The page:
UPS reeling after trade secrets leaked - CBS46 News

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UPS reeling after trade secrets leaked

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File photo of UPS (Source: AP) File photo of UPS (Source: AP)
ATLANTA (CBS46) -

Atlanta-based UPS is accusing a pilot of wrongfully obtaining what they call highly confidential strategic plans about their aircraft fleet, and splashing the documents on internet message boards visited by other pilots.

The leaker's motive unknown.

But sources who have seen the documents, which have since been taken down, tell CBS46 Investigates the materials are a threat to the company's competitive advantage, and it was meant to be seen only by the shipper's top executive team.   

Meanwhile, UPS has gone to federal court, getting a judge to grant them subpoena powers to trace the digital trail.

They aren't just tracking down the leaker, but all those employees and others who viewed the sensitive material.

UPS told us in a statement that they have not yet made any ID's and continue to investigate.

The Scandal Widens

Employees are calling this a witch hunt, but the company says they are just protecting their most valued secrets.

This past week, UPS asked a judge for more subpoena powers to go after more employees suspected of taking part in what CBS 46 has learned is a wide ranging trade secrets leak.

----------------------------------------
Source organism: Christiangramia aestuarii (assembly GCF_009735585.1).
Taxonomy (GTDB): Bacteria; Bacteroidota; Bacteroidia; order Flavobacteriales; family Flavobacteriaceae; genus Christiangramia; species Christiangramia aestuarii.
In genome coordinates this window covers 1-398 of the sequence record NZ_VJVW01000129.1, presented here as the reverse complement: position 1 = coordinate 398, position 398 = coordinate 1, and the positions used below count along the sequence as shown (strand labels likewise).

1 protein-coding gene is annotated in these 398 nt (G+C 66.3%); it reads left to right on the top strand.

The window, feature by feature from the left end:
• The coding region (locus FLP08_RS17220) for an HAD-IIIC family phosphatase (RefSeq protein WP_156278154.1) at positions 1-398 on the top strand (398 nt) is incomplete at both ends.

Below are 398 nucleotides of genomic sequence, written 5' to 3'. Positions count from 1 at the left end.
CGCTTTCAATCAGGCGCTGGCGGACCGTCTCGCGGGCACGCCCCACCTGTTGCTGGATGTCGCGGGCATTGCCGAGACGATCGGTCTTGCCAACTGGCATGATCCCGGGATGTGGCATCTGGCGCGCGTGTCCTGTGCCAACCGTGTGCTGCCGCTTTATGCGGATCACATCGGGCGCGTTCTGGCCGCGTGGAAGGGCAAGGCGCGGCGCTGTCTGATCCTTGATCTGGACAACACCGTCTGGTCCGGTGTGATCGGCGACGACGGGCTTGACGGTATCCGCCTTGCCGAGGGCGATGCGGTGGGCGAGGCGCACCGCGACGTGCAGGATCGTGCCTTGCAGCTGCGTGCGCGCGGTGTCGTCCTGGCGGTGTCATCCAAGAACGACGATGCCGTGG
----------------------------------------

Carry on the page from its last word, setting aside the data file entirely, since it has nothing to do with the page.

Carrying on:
UPS has accused a pilot of stealing “highly confidential” plans about their aircraft fleet.

Plans intended only for senior executives.

Now we’ve learned from sources, that document was forwarded to an unknown number of employees before it was publicly posted on the Internet and discovered by the company.

That means UPS is going after not only the leaker but now all those who touched the hot potato and clicked send.

“I’ve seen it with small companies of two and three employees breach,” said attorney Josh Belinfante.

Trade secret attorneys say the leaker and even those who passed on the document may face serious legal trouble.

The new subpoenas say sources are targeting Internet providers used by the employees.

Once the leakers are identified, attorneys say their intent will then be probed and the damage to the company assessed.

That would determine the level of punishment.

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